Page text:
A flashback: it’s Wednesday 29 July 2020. I’m sitting glued to the US TV network C-Span, which is relaying – live – a hearing of the House of Representatives subcommittee on antitrust, commercial and administrative law. The hearing is being held following the publication of a sprawling report of a year-long investigation into the market dominance of Amazon, Apple, Facebook and Google.
Arrayed on big screens before the members of the subcommittee are the four bosses of the aforementioned tech giants: Amazon’s Jeff Bezos, then midway through his Star Trek makeover; Tim Cook of Apple, looking like the clean-living lad who never understood the locker-room jokes; Facebook’s Mark Zuckerberg, wearing his trademark glued-on hairdo; and the Google boss, Sundar Pichai, every inch the scholarship boy who can’t understand why he’s been arrested by the Feds. And on the vast mahogany bench towering above these screened moguls sits David Cicilline, subcommittee chairman and the politician who has overseen the investigation.
To be honest, I was watching out of duty and with low expectations. All the previous congressional interrogations of Zuckerberg and co had alternated between political grandstanding and farce. I expected much the same from this encounter. And then I noticed a young woman wearing a black mask standing behind Cicilline. She looked vaguely familiar, but it took me a few moments before I twigged that she was Lina Khan. At which point I sat up and started taking notes.
I had been following her for years, ever since a paper she had published as a graduate student in the Yale Law Journal in January 2017. The title of the paper – Amazon’s Antitrust Paradox – signalled that there was something radical coming up, because since the mid-1970s US antitrust philosophy had been shaped by a landmark book by another lawyer, Robert Bork. Its title was The Antitrust Paradox and it argued that the prime focus of action against monopolies should not be corporate power, per se, but consumer harm as measured by unreasonably high prices. And since many of the products and services offered by the tech giants were “free” to their users they could hardly be accused of this; their wielding of monopoly power should not therefore be penalised by the state, for doing so would be tantamount to “penalising excellence”. Thus was shaped the legal doctrine that allowed a small number of tech companies to acquire immense power without being unduly troubled by legislators.
This was the doctrine that Khan set out to demolish in her paper. She argued that Amazon was a dangerous monopoly that charged unsustainably low prices because the company knew that its shareholders would allow it to lose money for longer than its competitors. And it was also able to operate a “marketplace” that competed with the businesses that relied on it to reach customers, while amassing data on them that further entrenched its advantages. In other words, it wielded significant power for which there was no real redress.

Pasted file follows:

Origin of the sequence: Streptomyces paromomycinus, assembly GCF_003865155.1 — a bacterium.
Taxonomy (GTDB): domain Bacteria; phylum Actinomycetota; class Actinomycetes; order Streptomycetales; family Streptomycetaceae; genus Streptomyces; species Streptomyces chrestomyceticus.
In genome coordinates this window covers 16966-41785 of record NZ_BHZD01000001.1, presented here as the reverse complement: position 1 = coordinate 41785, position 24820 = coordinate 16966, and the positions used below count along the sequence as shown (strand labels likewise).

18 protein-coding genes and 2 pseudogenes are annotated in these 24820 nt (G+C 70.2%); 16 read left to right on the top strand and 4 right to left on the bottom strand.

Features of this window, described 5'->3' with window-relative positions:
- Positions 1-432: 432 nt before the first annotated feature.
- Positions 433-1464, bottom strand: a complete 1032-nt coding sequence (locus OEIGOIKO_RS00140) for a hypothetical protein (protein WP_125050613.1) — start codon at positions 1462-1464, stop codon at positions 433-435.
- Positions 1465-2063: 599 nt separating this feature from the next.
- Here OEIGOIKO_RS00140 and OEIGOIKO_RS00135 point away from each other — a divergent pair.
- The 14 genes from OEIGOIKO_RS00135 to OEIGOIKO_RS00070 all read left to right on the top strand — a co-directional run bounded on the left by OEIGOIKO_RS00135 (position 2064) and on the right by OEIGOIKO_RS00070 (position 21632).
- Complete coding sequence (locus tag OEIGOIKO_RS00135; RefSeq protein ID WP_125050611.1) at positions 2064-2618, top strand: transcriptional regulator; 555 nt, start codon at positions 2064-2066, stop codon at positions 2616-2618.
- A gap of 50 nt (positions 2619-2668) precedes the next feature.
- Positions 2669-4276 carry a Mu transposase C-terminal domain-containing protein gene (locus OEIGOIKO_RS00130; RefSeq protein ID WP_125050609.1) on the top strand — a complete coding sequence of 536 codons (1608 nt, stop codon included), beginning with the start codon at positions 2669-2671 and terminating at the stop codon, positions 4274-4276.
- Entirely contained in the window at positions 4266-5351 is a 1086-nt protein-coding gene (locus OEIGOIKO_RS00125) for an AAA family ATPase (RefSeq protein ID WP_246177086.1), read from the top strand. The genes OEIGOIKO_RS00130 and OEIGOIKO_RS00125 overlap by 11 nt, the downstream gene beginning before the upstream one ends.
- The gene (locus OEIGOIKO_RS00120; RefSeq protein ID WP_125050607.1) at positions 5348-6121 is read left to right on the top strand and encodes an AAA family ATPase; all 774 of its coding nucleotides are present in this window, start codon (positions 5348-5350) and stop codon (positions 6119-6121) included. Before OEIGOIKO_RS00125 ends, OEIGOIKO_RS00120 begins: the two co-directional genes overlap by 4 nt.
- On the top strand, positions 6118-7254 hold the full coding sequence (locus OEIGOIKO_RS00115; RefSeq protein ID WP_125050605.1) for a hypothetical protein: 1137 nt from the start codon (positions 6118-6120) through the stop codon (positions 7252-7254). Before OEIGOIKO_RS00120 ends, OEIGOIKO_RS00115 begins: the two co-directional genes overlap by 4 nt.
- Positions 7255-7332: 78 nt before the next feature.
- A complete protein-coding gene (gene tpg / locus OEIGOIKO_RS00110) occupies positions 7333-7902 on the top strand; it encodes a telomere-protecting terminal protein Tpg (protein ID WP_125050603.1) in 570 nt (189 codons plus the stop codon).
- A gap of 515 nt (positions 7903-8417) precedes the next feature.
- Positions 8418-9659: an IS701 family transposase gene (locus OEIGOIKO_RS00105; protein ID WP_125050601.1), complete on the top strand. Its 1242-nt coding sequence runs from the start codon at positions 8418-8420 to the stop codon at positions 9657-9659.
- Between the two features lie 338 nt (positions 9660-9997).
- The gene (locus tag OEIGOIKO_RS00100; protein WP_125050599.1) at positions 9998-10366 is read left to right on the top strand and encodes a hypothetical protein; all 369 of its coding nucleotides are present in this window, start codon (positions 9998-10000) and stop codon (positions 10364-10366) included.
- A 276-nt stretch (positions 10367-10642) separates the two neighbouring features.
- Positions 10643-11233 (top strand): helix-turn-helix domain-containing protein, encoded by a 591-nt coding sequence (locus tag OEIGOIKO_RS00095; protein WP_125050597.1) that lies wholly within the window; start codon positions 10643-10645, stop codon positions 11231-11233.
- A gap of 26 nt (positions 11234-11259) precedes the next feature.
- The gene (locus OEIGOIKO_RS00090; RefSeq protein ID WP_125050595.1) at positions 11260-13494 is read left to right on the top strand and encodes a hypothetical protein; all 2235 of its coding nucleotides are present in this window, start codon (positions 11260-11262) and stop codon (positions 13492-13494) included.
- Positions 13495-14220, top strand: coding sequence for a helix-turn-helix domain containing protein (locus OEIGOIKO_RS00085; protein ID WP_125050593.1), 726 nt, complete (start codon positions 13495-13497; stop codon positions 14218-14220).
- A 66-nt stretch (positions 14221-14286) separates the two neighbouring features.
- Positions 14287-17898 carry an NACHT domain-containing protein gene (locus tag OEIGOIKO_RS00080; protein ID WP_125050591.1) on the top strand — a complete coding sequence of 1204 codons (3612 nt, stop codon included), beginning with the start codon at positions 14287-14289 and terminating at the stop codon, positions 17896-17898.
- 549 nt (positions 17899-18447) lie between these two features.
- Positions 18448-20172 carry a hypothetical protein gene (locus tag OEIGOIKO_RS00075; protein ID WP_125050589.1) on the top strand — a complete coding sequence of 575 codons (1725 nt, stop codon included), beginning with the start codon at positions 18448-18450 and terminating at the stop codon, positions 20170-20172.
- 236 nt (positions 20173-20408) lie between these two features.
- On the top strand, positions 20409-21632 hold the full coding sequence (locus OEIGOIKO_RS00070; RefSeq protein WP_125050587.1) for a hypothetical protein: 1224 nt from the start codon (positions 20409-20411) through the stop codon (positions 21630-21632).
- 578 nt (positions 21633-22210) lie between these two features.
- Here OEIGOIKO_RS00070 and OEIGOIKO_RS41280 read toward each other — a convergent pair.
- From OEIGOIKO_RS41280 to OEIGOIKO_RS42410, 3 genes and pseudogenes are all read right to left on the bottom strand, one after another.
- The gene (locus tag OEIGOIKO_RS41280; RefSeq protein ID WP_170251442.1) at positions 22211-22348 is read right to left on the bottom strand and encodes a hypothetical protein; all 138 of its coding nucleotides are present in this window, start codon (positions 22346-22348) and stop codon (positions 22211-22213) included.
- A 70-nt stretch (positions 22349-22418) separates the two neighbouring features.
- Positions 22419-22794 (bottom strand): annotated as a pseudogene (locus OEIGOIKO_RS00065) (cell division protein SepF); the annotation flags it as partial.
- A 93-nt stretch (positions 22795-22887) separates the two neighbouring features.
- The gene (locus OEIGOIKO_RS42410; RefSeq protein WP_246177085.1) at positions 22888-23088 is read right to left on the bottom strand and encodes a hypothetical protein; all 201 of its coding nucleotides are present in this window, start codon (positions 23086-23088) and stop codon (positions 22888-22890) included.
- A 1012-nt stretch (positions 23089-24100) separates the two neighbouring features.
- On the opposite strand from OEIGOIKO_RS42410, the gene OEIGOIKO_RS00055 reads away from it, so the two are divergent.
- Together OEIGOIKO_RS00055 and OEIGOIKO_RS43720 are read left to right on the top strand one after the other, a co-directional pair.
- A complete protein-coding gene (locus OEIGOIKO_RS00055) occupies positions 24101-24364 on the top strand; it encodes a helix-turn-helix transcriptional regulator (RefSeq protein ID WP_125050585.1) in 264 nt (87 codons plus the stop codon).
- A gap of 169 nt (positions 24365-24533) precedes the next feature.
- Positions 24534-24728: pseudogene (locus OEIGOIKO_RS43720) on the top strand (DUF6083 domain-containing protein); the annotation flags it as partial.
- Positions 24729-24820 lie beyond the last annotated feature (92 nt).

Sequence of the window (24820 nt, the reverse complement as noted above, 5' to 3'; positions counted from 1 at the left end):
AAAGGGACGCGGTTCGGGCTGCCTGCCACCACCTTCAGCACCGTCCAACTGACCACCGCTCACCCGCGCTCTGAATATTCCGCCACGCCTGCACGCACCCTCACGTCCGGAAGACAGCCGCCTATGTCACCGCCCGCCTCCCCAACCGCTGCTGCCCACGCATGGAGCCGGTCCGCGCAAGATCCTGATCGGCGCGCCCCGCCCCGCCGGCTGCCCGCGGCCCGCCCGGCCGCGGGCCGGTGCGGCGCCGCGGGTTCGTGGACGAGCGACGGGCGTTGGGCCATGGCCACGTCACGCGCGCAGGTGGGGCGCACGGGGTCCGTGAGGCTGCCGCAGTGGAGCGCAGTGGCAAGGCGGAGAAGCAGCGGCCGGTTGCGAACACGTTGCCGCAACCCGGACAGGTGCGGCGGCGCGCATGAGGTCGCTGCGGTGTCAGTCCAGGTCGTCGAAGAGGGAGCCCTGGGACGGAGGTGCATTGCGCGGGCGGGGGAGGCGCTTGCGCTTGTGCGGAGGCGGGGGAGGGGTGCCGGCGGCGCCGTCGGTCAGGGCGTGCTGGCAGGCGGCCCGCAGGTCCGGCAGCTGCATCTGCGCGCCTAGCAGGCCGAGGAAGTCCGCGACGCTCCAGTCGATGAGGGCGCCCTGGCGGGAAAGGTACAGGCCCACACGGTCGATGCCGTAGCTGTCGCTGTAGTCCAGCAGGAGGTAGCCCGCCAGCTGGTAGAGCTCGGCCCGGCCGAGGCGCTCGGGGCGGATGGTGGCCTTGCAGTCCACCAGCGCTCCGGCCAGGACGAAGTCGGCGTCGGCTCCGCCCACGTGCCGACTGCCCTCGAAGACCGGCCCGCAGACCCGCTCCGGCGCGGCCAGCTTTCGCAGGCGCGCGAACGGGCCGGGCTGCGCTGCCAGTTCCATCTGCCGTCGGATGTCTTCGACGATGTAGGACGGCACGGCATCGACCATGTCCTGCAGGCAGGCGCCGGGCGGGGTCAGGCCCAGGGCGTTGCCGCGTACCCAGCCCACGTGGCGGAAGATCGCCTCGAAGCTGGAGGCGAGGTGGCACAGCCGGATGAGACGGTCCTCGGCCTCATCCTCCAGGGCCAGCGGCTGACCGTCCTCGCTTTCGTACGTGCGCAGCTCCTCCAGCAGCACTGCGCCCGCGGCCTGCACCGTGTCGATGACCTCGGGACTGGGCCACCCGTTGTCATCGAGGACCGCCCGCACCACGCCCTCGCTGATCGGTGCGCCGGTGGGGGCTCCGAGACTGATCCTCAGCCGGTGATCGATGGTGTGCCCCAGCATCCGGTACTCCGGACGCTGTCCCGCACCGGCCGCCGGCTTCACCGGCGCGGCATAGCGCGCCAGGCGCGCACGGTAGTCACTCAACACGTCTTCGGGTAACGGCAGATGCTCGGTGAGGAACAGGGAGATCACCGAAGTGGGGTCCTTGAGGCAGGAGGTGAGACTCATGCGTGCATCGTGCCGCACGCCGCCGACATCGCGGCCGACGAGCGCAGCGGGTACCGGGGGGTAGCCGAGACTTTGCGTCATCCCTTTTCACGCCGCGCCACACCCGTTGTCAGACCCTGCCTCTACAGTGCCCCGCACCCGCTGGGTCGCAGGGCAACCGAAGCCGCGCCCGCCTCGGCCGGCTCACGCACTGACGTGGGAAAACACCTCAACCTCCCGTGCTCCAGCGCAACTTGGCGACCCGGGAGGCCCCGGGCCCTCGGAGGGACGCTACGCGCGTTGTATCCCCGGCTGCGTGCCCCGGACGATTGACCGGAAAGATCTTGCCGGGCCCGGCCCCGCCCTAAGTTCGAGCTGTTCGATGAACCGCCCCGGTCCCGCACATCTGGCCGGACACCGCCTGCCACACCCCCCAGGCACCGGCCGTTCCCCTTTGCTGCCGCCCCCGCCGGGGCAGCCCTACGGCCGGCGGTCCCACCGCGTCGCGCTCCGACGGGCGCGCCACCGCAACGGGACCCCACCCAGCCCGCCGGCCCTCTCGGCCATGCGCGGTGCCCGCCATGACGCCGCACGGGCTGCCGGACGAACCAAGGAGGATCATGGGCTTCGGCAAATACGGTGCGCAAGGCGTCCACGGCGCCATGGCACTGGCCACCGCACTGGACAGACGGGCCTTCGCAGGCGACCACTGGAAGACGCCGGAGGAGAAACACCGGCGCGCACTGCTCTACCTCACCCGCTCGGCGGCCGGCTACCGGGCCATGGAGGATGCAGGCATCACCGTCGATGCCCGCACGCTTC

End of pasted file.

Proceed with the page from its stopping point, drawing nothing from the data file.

Khan’s paper lit a fuse that’s been fizzing ever since. It informed the Cicilline investigation and the subsequent report. And it’s what underpinned four of the five new bills that were unveiled last week, each one co-sponsored by Republican as well as Democratic politicians and each one targeted at monopolistic abuses identified in the report. The “Cicilline Salvo” is how the incomparable tech analyst Ben Thompson summarises them. The American innovation and choice online bill forbids platforms from giving advantages to their own products and services on marketplaces that they operate. The platform competition and opportunity bill outlaws pre-emptive acquisitions by tech giants of startups that might threaten their dominance (such as Facebook acquiring Instagram and WhatsApp, for instance). The ending platform monopolies bill bans platforms from owning any product or service that rests on top of its platform and competes with third parties in any way. And the augmenting compatibility and competition by enabling service switching bill requires tech platforms to make it easy for users to switch platforms (and take their data and social graph with them); in other words, it imposes on platforms what many jurisdictions now enforce on mobile phone operators, energy companies and other businesses.
Of course, there’s many a slip ’twixt drafting and the statute book, but these are very significant pieces of legislation that go some way towards bringing tech companies under democratic control. And, to cap it all, last week also saw the announcement that Khan was to become chair of the Federal Trade Commission, the agency that, along with the US Department of Justice, has the legal muscle to enforce compliance with whatever these new laws stipulate.
Which leaves us with two reflections. One is, as David Runciman pointed out in The Confidence Trap, his landmark study of the recent history of democracy, that while democracies can take a long time to awaken from their slumbers, once aroused they can be very effective. The other is a confirmation of the power of ideas, even those of a young graduate student, to change history.
What I’ve been reading
On Algorithmic Communism is a long, thoughtful review by Ian Lorrie in the LA Review of Books of Nick Srnicek’s and Alex Williams’s book, Inventing the Future, about a world without work.
What’s in a phrase?
There Is Nothing so Deep as the Gleaming Surface of the Aphorism is a nice – aphoristic – essay by Noreen Masud.
The Cost of Cloud: A Trillion-Dollar Paradox is a perceptive piece by Sarah Wang and Martin Casado on the expensive technology on which our networked world now depends.